NAIROBI, Kenya:July 4 (Xinhua) — Most deaths that occur in Kenya, especially in rural areas, are not captured in the national civil registration system leaving several deaths unaccounted for.
Health experts observe that the deaths go unreported because there are no reliable systems in the areas to capture causes of deaths.
“The accuracy and efficiency of death registration in Kenya is under 50 percent. That is, only half of all deaths across the country are correctly -if at all- captured by civil registration system,” said Dr Sam Oti, a health expert from African Population and Health Research Centre in Nairobi, in an interview on Tuesday.
The situation poses a health hazard to the East African nation since concerned authorities do not get information on the causes of deaths, which if known help to save lives.
“Death without documentation for any country is big a tragedy. If we know why people are dying then we can prevent more deaths and spread of diseases,” he said.
For instance, explained Oti, if in a rural town half of all deaths among children under-five years are due to measles, then ensuring that all children get vaccinated will save a lot of lives.
“But if no one knows what is killing the children, then nothing will be done about it and this is indeed would be a tragic waste of lives and may result in a health crisis,” he added.
In Kenya, the Department of Civil Registration is tasked with death registration. However, most information about deaths is recorded in hospitals and funeral homes, through health management information system. It is estimated that as much as 75 percent of the deaths in urban areas like Nairobi are captured by the vital registration system.
However, in far flung towns for instance in Northern Kenya, less than 10 percent of deaths are captured by the system at national level. The expert suggested that to improve efficiency of capturing information on death, Kenya and other African countries should adopt verbal autopsy (VA).
This is the process of interviewing any respondent, usually a family member, close friend or neighbour, who might have accurate information about circumstances leading to the death of an individual. The interview is done by a trained VA interviewer in the community.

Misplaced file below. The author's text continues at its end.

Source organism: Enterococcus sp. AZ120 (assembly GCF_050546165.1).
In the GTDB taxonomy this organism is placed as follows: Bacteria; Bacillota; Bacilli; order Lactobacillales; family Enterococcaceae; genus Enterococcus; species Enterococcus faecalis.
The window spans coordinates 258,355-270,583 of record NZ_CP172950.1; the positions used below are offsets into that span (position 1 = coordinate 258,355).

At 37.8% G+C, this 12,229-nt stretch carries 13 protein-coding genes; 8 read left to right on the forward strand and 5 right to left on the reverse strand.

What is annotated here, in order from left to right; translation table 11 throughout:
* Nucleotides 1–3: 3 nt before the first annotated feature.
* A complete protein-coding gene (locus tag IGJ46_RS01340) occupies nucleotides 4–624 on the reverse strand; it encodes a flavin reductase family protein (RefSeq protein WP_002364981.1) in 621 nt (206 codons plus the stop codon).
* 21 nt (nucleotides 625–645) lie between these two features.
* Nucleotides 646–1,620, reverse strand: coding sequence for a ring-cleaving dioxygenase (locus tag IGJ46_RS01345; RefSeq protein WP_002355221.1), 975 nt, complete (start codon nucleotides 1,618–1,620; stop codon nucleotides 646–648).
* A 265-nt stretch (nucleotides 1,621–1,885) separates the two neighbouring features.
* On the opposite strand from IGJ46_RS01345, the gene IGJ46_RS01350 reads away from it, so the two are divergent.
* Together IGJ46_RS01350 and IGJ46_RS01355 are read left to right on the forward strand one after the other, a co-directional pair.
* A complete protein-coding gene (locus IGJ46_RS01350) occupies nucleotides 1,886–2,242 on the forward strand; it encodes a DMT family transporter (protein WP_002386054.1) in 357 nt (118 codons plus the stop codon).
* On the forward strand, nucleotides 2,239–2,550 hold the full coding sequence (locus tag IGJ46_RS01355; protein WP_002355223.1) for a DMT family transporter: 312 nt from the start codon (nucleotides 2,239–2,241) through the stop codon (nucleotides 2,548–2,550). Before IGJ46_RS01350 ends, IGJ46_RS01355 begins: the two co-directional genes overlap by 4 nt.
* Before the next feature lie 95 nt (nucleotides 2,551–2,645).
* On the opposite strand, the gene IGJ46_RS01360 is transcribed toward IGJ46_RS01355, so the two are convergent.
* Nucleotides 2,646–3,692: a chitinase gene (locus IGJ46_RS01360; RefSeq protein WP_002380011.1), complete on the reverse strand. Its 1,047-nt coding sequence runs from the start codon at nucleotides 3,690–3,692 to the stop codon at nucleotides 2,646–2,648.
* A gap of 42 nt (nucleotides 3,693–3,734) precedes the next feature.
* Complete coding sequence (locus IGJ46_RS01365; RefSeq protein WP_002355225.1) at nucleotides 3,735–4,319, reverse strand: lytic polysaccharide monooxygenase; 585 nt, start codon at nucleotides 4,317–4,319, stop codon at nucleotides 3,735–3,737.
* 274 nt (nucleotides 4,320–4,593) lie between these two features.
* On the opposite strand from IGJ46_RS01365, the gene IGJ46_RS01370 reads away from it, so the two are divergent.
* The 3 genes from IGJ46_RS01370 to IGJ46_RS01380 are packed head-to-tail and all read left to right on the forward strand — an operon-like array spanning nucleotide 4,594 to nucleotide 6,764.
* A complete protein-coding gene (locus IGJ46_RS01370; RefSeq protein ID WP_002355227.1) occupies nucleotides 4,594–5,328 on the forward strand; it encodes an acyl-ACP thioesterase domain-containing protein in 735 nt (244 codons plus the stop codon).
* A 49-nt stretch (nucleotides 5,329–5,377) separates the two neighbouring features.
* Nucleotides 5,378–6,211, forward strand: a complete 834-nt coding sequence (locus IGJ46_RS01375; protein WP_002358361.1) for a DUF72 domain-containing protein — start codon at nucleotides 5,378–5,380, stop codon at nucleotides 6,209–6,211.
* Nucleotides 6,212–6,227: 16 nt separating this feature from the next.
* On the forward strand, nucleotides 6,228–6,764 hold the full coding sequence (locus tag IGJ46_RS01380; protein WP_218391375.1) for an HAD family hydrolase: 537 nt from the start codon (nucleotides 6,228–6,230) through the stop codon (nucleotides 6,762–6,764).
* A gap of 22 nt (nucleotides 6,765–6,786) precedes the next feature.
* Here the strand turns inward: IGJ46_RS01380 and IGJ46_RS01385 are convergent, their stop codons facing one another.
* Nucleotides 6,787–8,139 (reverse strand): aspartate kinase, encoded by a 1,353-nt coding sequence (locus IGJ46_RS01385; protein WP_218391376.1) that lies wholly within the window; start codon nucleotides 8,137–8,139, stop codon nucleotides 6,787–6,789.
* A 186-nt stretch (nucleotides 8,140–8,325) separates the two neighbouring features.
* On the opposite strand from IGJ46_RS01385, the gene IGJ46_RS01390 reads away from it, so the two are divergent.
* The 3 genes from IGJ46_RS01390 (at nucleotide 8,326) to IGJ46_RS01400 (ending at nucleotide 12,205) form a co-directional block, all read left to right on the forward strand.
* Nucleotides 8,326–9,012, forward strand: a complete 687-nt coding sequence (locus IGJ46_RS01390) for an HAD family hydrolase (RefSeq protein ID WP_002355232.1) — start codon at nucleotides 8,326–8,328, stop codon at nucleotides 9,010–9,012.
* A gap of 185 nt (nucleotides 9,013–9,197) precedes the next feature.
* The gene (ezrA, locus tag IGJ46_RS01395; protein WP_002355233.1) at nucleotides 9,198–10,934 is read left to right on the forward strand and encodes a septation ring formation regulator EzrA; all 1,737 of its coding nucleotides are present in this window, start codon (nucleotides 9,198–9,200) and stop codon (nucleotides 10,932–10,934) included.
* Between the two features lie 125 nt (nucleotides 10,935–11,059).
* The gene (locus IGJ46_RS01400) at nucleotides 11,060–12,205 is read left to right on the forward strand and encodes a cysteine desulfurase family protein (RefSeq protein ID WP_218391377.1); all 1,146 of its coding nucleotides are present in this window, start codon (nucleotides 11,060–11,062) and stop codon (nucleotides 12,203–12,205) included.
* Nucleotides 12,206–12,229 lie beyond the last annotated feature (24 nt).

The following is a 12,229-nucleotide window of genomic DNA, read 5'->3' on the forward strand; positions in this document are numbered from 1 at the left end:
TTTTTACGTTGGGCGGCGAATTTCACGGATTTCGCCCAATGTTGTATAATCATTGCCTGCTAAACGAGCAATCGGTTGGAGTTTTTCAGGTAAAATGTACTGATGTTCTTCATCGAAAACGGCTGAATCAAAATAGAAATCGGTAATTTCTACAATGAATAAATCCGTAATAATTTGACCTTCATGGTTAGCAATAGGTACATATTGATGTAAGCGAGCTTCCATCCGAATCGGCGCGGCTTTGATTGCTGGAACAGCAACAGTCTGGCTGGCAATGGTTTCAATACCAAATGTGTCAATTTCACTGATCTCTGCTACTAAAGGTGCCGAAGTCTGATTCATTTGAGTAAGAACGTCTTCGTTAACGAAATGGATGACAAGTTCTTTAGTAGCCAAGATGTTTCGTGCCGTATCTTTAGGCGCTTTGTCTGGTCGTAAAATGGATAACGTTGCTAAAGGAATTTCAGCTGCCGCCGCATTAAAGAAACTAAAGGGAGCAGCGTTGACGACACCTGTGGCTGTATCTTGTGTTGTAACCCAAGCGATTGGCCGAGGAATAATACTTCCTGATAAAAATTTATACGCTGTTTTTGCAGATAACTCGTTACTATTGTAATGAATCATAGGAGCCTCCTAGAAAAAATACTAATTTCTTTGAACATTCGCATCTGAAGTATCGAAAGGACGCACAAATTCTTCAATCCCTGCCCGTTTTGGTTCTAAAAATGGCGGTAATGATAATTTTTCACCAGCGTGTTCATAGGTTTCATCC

“Whenever a death occurs, the community alerts a trained VA interviewer. The interviewer visits the residence of the deceased and extends condolences. After this, he schedules a return visit few weeks after the death has occurred. He will return to the home and conduct the VA interview,” explained Oti, who noted the method is widely used in Asian countries.
The interviewer will focus on symptoms and signs that a patient may have experienced before death, for instance if he had high fever? And how long did the fever last? “
After the interview, the completed questionnaires are sent to medical doctors who go through each of them and by consensus, assign possible causes of death,” said Oti.
He noted that VA compares well with other methods of capturing data on death.
“Several validation studies for verbal autopsies have been published. The results indicate that VA compares quite well to other methods of capturing death information especially for major diseases of public health importance in our setting such as HIV/ Aids, tuberculosis, violent injuries, stroke, heart attack, pneumonia and diarrhoea,” said Oti.
The expert observed that Kenya, as many other African countries, cannot afford efficient death registration systems because they are expensive to set and run.
“The reason why vital registration systems are of low quality especially in the developing world is largely because they are quite expensive to set up and maintain.
Many developing countries are finding it difficult to set up vital registration systems that are comparable to what is in most developed countries,” he noted. (Xinhua)